Joint MA in higher education and MBA

    What are the credentials that most people have in that field? Research that, if you haven't already. In most cases, it's probably just the MA in higher ed. If so, I'd just go with that. You don't realize it now, but the cost of two grad degrees can be crippling! Like the previous poster said, if you're looking towards the biz side of things, take a hard look at Stanford...or Harvard or TC (schools in areas with a strong business ecosystem). That way, in your MA or EdM, you can take full advantage of business electives, business talks and hob-knobbing with new friends/colleagues at the b-school (a decent number of b-school kids are interested in applying their skills to the education field). If I were you, that would be my path. Also, take a hard, long look at the ed electives themselves. Some of them can get surprisingly "business-like". That compounded with a few electives at a b-school and a good internship, might be all you need.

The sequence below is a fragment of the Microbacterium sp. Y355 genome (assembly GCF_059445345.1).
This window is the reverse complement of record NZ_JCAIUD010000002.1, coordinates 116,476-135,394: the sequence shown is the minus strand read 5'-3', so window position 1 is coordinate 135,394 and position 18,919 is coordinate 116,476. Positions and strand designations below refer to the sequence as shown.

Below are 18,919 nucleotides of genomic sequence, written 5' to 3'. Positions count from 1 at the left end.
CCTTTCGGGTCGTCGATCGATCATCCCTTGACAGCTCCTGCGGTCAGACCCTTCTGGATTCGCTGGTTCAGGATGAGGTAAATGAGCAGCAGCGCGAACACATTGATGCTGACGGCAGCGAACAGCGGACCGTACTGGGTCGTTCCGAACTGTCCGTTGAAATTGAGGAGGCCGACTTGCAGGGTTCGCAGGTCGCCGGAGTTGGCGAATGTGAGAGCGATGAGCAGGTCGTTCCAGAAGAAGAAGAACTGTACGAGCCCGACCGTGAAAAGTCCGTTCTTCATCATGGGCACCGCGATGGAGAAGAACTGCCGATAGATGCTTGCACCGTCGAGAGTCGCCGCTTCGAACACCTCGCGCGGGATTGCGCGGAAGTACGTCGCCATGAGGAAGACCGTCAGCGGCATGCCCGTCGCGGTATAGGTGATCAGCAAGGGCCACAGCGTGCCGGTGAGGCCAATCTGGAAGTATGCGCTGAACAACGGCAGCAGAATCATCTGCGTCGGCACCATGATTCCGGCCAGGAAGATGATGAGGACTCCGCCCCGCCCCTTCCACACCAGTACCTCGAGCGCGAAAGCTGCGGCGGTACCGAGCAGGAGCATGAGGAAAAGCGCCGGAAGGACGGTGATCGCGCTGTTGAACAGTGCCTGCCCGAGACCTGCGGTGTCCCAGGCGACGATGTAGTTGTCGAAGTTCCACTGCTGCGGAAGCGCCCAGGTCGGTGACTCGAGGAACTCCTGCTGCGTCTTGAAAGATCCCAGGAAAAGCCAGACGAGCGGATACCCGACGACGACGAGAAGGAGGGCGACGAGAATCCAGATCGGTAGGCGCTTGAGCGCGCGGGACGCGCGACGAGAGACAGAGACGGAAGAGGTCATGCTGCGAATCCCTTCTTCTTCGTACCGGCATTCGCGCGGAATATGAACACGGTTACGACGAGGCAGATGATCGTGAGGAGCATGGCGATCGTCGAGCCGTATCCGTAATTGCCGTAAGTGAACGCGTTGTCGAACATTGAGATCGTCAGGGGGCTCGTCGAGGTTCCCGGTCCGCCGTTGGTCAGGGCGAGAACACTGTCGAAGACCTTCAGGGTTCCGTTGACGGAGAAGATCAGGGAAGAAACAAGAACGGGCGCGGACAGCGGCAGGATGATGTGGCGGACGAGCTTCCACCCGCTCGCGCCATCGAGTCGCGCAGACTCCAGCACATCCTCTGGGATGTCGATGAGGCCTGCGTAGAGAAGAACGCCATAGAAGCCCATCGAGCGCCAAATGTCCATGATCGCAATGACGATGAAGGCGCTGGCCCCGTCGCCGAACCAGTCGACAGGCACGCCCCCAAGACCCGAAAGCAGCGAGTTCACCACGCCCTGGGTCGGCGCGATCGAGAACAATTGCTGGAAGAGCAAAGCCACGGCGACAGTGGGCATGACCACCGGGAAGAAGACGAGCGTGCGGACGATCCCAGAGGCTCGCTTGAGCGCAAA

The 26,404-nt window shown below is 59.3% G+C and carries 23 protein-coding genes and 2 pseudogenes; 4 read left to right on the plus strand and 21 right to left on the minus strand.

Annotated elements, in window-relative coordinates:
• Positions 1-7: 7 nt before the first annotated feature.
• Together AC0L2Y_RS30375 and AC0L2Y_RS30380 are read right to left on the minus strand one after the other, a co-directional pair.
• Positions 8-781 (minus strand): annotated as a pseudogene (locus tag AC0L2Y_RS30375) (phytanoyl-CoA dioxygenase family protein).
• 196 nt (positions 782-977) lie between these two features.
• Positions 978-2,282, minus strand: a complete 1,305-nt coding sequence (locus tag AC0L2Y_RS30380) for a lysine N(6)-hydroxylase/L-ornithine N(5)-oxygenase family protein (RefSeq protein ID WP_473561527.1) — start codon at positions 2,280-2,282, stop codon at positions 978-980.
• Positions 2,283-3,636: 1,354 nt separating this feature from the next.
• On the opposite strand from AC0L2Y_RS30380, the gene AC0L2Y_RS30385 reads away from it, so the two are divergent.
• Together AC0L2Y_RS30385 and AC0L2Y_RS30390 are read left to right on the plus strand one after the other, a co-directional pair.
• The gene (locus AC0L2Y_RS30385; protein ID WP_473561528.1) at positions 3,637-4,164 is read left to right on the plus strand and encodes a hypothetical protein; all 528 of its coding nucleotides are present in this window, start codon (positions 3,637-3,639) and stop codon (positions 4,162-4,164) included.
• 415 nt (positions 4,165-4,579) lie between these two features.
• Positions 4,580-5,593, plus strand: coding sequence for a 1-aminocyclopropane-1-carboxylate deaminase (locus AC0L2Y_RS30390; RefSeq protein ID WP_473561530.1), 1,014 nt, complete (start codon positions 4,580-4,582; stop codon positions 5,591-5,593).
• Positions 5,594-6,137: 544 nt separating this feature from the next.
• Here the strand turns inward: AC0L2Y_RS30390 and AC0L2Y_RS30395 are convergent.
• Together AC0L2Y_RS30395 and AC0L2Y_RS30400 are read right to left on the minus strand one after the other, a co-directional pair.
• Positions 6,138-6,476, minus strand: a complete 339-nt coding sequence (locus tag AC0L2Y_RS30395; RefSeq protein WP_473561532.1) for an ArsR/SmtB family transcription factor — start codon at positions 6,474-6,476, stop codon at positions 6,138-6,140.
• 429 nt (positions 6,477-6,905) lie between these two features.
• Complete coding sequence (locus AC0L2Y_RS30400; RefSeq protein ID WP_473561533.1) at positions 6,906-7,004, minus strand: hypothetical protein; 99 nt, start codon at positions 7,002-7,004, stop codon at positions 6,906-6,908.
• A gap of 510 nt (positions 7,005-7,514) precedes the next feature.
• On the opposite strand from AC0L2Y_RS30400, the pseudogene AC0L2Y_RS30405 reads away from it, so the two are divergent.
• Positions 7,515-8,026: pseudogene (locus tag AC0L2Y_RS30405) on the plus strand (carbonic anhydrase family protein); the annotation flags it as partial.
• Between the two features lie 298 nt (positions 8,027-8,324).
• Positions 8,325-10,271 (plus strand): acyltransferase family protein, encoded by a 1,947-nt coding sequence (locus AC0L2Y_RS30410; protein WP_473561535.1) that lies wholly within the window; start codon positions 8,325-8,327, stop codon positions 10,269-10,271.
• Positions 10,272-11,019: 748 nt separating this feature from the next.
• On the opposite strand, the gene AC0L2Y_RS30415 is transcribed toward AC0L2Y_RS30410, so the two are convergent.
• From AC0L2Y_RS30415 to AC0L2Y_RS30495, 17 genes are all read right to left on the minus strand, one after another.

12. Chai_latte

    Teacher's College 2017 Entry